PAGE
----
Buying a mailing list can be fraught with pitfalls. There’s always the risk of buying an out-of-date list; in the worst case scenario you could find you are breaking data protection laws. John Keating from has eight valuable tips to help you source the right mailing list
1. Don't delegate your data purchasing
I receive many enquiries from receptionists, apprentices or others who are not qualified to source marketing contact data, and who don’t understand the legal implications of getting it wrong. At the very least, the person sourcing a mailing list for your business should have an understanding of your marketing campaign objectives and target audiences.
In our experience, delegation of data purchasing usually ends up with decisions being made on price only. If you want to go down this route, you can just buy a cheap mailing list from a dodgy seller, and throw the budget (and potentially your good reputation) down the drain.
Even the business owner may not have much expertise in the nuances of marketing data. The safest route is to get expert impartial advice before you speak to data sales reps.
2. Don't believe the sales hype
All data list owners will tell you that their data is the best and that it is unique in the marketplace. The truth is, that is all just hot air. When you speak to a mailing list company, you don't speak to the data experts - you speak to a salesperson paid to tell you good things about their data.
So take what the salesperson says with a pinch of salt, and ask the right questions so you can compare the different lists that are available.
3. Don't ask the wrong questions
“How good is your data?” You might think this is a good question, and certainly it's one many people ask, but exactly what answer are you expecting?
I guarantee that all responders will give you a pre-prepared spiel that leaves you with no tangible information about choosing a suitable list.
Questions to ask should cover guarantees, legalities and data suppressions, opt-in mechanisms and sources, samples, duplicate prevention and more. A good broker will ask these questions for you.
4. Don't believe that all data is equal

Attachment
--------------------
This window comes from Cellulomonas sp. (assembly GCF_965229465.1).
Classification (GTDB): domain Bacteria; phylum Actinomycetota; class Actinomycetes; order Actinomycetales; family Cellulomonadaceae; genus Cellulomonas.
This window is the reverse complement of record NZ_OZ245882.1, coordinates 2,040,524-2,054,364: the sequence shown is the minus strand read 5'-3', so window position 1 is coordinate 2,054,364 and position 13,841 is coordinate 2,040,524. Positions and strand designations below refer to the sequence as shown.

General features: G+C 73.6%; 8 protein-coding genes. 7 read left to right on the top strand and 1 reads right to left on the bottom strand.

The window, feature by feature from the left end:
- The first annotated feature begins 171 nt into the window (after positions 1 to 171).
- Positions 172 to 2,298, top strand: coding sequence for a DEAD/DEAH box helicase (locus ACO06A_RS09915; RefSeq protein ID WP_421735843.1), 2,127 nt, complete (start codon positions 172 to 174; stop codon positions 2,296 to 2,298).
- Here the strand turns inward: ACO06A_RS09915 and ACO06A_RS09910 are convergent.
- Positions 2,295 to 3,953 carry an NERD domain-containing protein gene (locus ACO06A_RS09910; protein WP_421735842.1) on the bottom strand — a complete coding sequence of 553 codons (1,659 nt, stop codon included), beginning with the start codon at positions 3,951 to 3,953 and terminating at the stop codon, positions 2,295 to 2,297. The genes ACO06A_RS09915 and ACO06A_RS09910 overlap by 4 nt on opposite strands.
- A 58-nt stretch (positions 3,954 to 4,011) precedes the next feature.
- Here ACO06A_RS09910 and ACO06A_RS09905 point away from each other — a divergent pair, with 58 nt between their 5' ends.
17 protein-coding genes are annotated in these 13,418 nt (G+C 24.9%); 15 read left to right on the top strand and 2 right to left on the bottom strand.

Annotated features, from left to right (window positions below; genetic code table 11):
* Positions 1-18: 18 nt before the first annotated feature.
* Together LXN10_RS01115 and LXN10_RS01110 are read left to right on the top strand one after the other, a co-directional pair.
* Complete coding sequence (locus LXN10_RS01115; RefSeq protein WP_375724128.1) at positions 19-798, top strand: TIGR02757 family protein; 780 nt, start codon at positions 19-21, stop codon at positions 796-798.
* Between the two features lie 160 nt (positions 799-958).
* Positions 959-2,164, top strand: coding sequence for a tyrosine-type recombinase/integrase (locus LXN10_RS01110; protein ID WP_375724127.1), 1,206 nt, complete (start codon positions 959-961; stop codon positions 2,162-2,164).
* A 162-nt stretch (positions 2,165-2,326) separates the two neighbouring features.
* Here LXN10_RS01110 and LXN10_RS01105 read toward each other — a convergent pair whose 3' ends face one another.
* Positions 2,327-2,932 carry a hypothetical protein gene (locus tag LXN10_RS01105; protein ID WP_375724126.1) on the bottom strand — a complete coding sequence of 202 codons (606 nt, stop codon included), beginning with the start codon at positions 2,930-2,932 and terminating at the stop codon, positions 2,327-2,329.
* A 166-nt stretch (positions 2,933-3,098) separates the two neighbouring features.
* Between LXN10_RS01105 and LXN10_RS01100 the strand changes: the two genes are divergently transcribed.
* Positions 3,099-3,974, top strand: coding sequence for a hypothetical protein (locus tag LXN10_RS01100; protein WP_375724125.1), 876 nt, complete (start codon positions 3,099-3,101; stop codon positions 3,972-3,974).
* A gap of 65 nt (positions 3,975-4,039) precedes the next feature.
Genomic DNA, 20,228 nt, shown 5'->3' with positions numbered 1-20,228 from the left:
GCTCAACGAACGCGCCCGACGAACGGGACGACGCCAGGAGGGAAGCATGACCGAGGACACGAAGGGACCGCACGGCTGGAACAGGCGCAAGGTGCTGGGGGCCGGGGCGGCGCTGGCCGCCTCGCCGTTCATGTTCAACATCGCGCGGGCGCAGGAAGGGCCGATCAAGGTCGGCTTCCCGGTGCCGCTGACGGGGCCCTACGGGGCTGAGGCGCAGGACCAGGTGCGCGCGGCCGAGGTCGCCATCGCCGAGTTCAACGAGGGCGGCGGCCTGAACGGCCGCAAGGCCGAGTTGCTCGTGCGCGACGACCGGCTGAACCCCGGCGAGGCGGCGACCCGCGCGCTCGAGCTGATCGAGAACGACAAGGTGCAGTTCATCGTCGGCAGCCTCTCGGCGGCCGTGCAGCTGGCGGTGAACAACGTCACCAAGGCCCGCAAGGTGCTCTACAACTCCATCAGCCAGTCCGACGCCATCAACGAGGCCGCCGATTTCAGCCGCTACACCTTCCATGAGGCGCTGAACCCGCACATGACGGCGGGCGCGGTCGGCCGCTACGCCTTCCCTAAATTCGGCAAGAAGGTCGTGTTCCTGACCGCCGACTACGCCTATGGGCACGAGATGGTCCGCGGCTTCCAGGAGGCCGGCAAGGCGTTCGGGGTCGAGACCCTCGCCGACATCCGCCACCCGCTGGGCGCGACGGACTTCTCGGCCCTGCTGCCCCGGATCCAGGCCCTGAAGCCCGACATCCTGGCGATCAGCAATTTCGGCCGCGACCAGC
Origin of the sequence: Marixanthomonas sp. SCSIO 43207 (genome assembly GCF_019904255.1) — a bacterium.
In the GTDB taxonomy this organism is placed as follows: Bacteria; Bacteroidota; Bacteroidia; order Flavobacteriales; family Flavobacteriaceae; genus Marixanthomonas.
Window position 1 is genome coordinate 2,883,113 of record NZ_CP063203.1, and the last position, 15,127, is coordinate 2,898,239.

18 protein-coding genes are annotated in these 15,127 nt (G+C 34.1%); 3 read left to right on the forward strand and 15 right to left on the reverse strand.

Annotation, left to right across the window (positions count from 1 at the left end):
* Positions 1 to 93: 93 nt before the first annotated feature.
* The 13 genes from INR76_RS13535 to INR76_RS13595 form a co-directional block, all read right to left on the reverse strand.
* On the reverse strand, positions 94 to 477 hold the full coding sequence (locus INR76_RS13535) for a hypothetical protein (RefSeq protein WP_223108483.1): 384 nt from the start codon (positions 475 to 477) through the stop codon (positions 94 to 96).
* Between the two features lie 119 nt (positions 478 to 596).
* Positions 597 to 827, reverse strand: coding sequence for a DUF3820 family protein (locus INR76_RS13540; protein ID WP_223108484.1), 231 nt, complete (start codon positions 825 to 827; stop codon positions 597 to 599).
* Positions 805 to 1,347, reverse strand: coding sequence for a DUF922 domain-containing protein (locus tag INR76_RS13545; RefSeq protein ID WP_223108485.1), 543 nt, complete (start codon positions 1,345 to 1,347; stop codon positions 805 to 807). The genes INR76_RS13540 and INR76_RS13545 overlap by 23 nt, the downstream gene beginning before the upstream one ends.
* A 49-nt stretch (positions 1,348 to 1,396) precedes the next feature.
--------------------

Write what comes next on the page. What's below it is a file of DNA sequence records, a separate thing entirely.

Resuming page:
Would you buy a "genuine article" Rolex off a man in the pub for a tenner and expect it to be real? No, you wouldn't. But some small business owners do believe the hype from data salespeople, and then they wonder why their mail server is shut off, why they have complaints about spam and why the data owner is slow to return their complaint call.
5. Don't buy from people with no data experience
I have seen many companies appearing recently claiming to be data experts. It's vital to work with companies that have good data credentials, so that you get mailing lists that comply with legal and ethical marketing standards.
6. Don't buy more data than you need
As a rule of thumb, data salespeople prefer you to buy large amounts of marketing data from them, and therefore spend more money. They frequently come up with silly offers to tempt you into giving them a large chunk of their monthly sales target.
When these offers come your way, take stock and work out whether it is actually worth your while to buy big chunks of untested data. Even if they did convert into a lot of enquiries and orders, would you be able to handle a large volume of extra business at once?
As a rule of thumb, test first to validate the list before buying large volumes. And if it's too good an offer to be true, walk away.
7. Don't take data samples as gospel
If you have ever purchased a duff list after receiving a good sample, think about these questions before buying your next list: Do you think data companies realise the importance of good samples pre-sale? Do you think data companies have ever considered cleansing a sample before release?
8. Give data procurement the importance it deserves
Do your research. Adhere to . Think of the ethics and brand implications of using poor quality and/or illegal marketing data. Buy from Data and Marketing Association (DMA) members only.
And most importantly, speak to data experts before you commit to a large outlay on marketing data. After all, would you fix your own car?
Written by John Keating of .